Bursaries worth thousands of pounds, which could lead to globetrotting jobs on luxury yachts, are on offer thanks to Isle of Wight sailing charity UKSA.
The Cowes-based youth education charity is offering a dozen bursaries for its world-renowned four-year ‘cadetships’. Twelve internationally recognised yachting cadetships are on offer to 18 to 25 year olds looking for a rewarding alternative to university.
Six are provided by UKSA and maritime charity Trinity House. Each is worth £17,880, with £3,000 towards a Foundation Degree in the second year. The rest of the money pays for the first phase of training with UKSA in Cowes.
The deadline to apply is mid-July, so candidates are encouraged to apply as soon as possible.
Another six cadetships are offered by maritime charity, Seafarers UK. Worth £10,500 each, covering the five-month first phase of training. The deadline to apply is not until mid-September.
UKSA said priority would be given to those who displayed a clear welfare need or proven family connection to the maritime industry.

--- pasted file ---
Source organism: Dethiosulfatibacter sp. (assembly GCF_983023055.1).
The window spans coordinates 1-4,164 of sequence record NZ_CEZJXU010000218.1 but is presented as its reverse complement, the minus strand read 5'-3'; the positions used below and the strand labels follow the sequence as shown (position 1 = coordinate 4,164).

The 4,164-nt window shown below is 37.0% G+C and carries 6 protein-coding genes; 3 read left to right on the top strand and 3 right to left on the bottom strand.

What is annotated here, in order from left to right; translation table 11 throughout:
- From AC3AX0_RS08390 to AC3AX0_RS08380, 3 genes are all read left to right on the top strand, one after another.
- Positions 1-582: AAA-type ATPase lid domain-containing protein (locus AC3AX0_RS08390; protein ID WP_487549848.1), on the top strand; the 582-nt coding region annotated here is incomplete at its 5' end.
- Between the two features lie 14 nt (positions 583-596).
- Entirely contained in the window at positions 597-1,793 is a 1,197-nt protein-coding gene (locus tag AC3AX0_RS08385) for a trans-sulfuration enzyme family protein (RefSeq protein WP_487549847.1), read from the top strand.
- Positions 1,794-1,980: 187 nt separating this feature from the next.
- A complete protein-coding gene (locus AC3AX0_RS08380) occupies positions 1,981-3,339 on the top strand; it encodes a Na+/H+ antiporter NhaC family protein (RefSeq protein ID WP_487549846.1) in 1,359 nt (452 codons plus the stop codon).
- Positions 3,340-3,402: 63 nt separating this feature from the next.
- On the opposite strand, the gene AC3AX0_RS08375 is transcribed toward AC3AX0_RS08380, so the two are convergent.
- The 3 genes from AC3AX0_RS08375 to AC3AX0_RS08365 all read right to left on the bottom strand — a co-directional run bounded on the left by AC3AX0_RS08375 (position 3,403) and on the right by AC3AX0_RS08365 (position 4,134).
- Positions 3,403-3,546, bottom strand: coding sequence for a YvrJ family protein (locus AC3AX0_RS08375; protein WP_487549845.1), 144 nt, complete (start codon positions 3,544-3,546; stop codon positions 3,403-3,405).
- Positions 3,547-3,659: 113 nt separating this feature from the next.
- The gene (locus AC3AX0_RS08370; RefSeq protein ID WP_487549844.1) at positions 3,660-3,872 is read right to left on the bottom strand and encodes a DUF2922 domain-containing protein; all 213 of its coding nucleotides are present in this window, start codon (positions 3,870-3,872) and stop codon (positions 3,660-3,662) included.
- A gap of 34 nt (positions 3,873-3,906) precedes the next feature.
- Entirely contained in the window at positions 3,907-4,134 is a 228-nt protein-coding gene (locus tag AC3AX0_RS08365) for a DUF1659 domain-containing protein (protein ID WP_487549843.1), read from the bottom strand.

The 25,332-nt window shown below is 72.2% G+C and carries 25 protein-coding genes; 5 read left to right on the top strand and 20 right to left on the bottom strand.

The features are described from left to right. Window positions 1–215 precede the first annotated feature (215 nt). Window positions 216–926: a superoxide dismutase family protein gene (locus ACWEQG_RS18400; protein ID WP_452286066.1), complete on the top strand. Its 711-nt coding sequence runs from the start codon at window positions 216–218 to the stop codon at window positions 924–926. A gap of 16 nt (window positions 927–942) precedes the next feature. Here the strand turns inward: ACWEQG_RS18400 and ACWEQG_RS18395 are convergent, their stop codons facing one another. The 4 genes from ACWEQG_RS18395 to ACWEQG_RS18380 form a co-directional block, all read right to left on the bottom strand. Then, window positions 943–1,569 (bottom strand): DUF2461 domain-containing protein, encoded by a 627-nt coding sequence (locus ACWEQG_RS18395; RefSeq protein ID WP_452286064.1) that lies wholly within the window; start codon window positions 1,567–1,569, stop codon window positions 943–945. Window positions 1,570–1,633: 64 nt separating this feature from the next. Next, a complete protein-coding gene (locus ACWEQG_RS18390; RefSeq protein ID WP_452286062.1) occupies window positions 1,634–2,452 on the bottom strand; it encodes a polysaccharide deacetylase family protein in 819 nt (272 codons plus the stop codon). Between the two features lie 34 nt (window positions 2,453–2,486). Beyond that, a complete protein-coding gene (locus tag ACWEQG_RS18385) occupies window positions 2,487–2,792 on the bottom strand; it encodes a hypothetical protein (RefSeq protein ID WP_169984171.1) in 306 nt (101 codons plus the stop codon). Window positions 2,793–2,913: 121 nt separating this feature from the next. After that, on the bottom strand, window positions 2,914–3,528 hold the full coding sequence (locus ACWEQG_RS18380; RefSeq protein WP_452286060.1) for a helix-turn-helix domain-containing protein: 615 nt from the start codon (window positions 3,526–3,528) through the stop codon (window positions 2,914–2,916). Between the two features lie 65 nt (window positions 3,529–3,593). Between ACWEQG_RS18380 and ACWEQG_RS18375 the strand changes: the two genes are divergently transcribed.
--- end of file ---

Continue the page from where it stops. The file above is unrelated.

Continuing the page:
Emma Baggett, cadetship manager said, “Our yachting cadets can easily graduate debt-free because of what they earn during what amounts to some two years of paid work placements - plus food and accommodation is included in the cost of training.
“Once on board a vessel almost all of the student’s living costs are covered by the yacht too.
"Entry level professional deckhands can typically earn €2000 a month tax free (not including tips) working in locations across Europe and the Caribbean - are a proven means of funding the rest of the cadetship."
UKSA also stipulate that applicants for the bursaries should have obtained at least 120 UCAS points (or the equivalent in work experience), and have high-grade passes in GCSE Maths and English.
They also specify that applicants must be seeking a genuine alternative to university and also demonstrate a keen desire for a long term career in the superyacht industry and whilst previous water sports and/or yachting experience is highly desirable, it is not essential.
For more information visit UKSA.